Repeated abuses allegedly suffered by three British prisoners at the hands of US interrogators and guards in the Guantánamo Bay detention camp in Cuba could amount to war crimes, the Red Cross said yesterday.
The organization, which maintains a rigidly neutral stance in public, took the unusual step of voicing its concerns in uncompromising language after the former detainees, known as the Tipton Three, revealed that they had been beaten, shackled, photographed naked and in one incident questioned at gunpoint while in US custody.
Their vivid account of the harrowing conditions at the camp, as told to their lawyers and published for the first time in yesterday's Guardian, has reignited the debate about the treatment of prisoners and the British government's role in their questioning and detention.
Last night the Red Cross was joined by the Medical Foundation for the Care of Victims of Torture, which argued that if the allegations were true they indicated systematic abuse, amounting to torture.
Sir Menzies Campbell, the Liberal Democrats' deputy leader, called for the Foreign Office to mount a "searching investigation" into what British officials had seen or been told when they visited Guantánamo Bay.
The Tipton Three were captured in Afghanistan and held at the US military base in Cuba for two years, before being released in March without charge.
One man, Rhuhel Ahmed, alleged that an SAS soldier had interrogated him for three hours in Afghanistan while an American colleague held a gun to his head and threatened to shoot him. The trio also said that they had repeatedly complained of abuse to British consular officials.
"Some of the abuses alleged by the detainees would indeed constitute inhuman treatment," said Florian Westphal, spokesman for the International Committee of the Red Cross in Geneva.
"But we can't comment on this publicly since this type of allegation is raised directly in discussion with the detaining authority.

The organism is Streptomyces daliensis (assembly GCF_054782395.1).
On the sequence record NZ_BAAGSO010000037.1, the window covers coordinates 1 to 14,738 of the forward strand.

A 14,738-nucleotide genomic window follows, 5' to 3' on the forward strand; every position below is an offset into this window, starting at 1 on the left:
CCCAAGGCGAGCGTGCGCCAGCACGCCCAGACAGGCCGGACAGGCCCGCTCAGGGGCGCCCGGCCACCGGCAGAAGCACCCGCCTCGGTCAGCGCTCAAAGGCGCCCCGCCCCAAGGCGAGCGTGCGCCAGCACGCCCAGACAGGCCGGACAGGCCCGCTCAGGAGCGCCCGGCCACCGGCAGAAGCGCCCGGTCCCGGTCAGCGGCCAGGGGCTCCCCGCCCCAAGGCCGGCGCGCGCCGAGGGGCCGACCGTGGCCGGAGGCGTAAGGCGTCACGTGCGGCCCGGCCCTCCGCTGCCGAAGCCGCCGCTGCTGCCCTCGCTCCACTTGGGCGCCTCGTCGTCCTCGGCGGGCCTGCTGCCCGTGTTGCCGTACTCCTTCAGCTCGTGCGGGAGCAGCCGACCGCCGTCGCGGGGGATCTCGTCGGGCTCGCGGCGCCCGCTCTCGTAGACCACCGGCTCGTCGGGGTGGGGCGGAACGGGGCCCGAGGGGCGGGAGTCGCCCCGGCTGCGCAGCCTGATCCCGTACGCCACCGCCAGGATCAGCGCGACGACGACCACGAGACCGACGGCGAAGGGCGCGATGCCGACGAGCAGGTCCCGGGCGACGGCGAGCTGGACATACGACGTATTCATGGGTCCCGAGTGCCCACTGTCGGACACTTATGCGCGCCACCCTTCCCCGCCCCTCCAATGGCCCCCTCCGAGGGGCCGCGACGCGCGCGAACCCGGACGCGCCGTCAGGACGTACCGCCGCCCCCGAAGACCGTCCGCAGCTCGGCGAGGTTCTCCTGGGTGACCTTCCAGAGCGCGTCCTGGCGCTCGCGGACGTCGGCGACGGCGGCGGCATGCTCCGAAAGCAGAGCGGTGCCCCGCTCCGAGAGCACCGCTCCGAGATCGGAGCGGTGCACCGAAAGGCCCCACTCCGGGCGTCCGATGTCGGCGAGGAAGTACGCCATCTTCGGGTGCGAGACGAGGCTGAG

"Inhuman treatment constitutes a grave breach of the third Geneva convention and these are often also described as war crimes."
The organization is allowed to visit the detainees to ensure they are treated in accordance with the Geneva conventions as long as it does not disclose information about conditions there. It can breach confidentiality in limited circumstances, most importantly, if going public would be in the best interests of the prisoners.
Sherman Carroll, spokesman for the Medical Foundation, said the report rang true in light of revelations about techniques of interrogation and torture elsewhere.
He added: "If [the detainees] had used the word torture, I would agree with that. This is more than 'torture-lite' [stress and duress techniques] ... Guantánamo Bay should be closed down."
But Major Michael Shavers, the Pentagon spokesman on Guantánamo Bay, said the US operated "a safe, humane and professional detention operation".
He added: "All detainees are treated humanely, appropriately and in accordance with the principles of the third Geneva convention.
"We have investigated all the allegations of abuse at Guantánamo Bay and have dealt with them. They have been resolved."
A spokesman for the Foreign Office said the government had always prioritized the welfare of British detainees and had given them the opportunity to express concerns about their treatment.
He added: "During these welfare visits, neither Mr Ahmed, Mr Iqbal nor Mr Rasul has ever alleged to us that they were systematically abused.
"And although, since returning to the UK, none of the three men has raised allegations of mistreatment with the British government, we have nevertheless taken up their concerns with the American authorities. At our request, the United States is examining the allegations in detail and intends to respond to them fully."
© Guardian Newspapers Limited 2004